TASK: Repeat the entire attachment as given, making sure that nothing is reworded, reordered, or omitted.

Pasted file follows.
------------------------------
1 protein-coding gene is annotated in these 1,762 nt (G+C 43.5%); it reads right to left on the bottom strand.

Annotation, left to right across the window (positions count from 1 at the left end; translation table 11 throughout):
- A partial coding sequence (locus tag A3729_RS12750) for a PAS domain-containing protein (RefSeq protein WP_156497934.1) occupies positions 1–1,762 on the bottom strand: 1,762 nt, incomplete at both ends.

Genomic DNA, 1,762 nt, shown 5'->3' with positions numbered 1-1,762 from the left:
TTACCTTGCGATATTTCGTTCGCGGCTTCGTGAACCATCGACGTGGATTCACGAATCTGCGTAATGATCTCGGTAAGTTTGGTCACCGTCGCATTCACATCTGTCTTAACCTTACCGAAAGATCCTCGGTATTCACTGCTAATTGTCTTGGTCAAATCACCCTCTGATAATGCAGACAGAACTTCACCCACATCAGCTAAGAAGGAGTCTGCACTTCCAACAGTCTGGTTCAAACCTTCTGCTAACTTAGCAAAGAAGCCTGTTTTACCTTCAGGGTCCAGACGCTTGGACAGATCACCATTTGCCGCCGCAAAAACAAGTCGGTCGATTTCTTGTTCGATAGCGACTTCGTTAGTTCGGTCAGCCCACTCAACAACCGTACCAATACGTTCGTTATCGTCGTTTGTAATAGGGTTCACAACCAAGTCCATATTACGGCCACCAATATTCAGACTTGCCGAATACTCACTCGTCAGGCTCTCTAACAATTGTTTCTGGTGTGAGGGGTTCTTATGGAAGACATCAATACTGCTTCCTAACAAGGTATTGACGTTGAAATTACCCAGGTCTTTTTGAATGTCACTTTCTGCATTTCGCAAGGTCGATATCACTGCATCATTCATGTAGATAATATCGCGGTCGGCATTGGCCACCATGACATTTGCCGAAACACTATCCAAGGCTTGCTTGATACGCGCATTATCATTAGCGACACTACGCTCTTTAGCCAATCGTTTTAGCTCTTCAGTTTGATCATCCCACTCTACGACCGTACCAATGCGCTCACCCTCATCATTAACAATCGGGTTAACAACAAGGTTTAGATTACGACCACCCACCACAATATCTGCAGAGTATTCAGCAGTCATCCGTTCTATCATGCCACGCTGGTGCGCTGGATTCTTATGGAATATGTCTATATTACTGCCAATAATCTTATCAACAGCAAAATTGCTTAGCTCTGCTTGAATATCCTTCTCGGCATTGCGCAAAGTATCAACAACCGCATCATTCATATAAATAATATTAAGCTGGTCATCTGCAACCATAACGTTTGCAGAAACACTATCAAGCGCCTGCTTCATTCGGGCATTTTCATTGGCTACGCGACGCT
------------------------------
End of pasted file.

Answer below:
1 protein-coding gene is annotated in these 1,762 nt (G+C 43.5%); it reads right to left on the bottom strand.

Annotation, left to right across the window (positions count from 1 at the left end; translation table 11 throughout):
- A partial coding sequence (locus tag A3729_RS12750) for a PAS domain-containing protein (RefSeq protein WP_156497934.1) occupies positions 1–1,762 on the bottom strand: 1,762 nt, incomplete at both ends.

Genomic DNA, 1,762 nt, shown 5'->3' with positions numbered 1-1,762 from the left:
TTACCTTGCGATATTTCGTTCGCGGCTTCGTGAACCATCGACGTGGATTCACGAATCTGCGTAATGATCTCGGTAAGTTTGGTCACCGTCGCATTCACATCTGTCTTAACCTTACCGAAAGATCCTCGGTATTCACTGCTAATTGTCTTGGTCAAATCACCCTCTGATAATGCAGACAGAACTTCACCCACATCAGCTAAGAAGGAGTCTGCACTTCCAACAGTCTGGTTCAAACCTTCTGCTAACTTAGCAAAGAAGCCTGTTTTACCTTCAGGGTCCAGACGCTTGGACAGATCACCATTTGCCGCCGCAAAAACAAGTCGGTCGATTTCTTGTTCGATAGCGACTTCGTTAGTTCGGTCAGCCCACTCAACAACCGTACCAATACGTTCGTTATCGTCGTTTGTAATAGGGTTCACAACCAAGTCCATATTACGGCCACCAATATTCAGACTTGCCGAATACTCACTCGTCAGGCTCTCTAACAATTGTTTCTGGTGTGAGGGGTTCTTATGGAAGACATCAATACTGCTTCCTAACAAGGTATTGACGTTGAAATTACCCAGGTCTTTTTGAATGTCACTTTCTGCATTTCGCAAGGTCGATATCACTGCATCATTCATGTAGATAATATCGCGGTCGGCATTGGCCACCATGACATTTGCCGAAACACTATCCAAGGCTTGCTTGATACGCGCATTATCATTAGCGACACTACGCTCTTTAGCCAATCGTTTTAGCTCTTCAGTTTGATCATCCCACTCTACGACCGTACCAATGCGCTCACCCTCATCATTAACAATCGGGTTAACAACAAGGTTTAGATTACGACCACCCACCACAATATCTGCAGAGTATTCAGCAGTCATCCGTTCTATCATGCCACGCTGGTGCGCTGGATTCTTATGGAATATGTCTATATTACTGCCAATAATCTTATCAACAGCAAAATTGCTTAGCTCTGCTTGAATATCCTTCTCGGCATTGCGCAAAGTATCAACAACCGCATCATTCATATAAATAATATTAAGCTGGTCATCTGCAACCATAACGTTTGCAGAAACACTATCAAGCGCCTGCTTCATTCGGGCATTTTCATTGGCTACGCGACGCT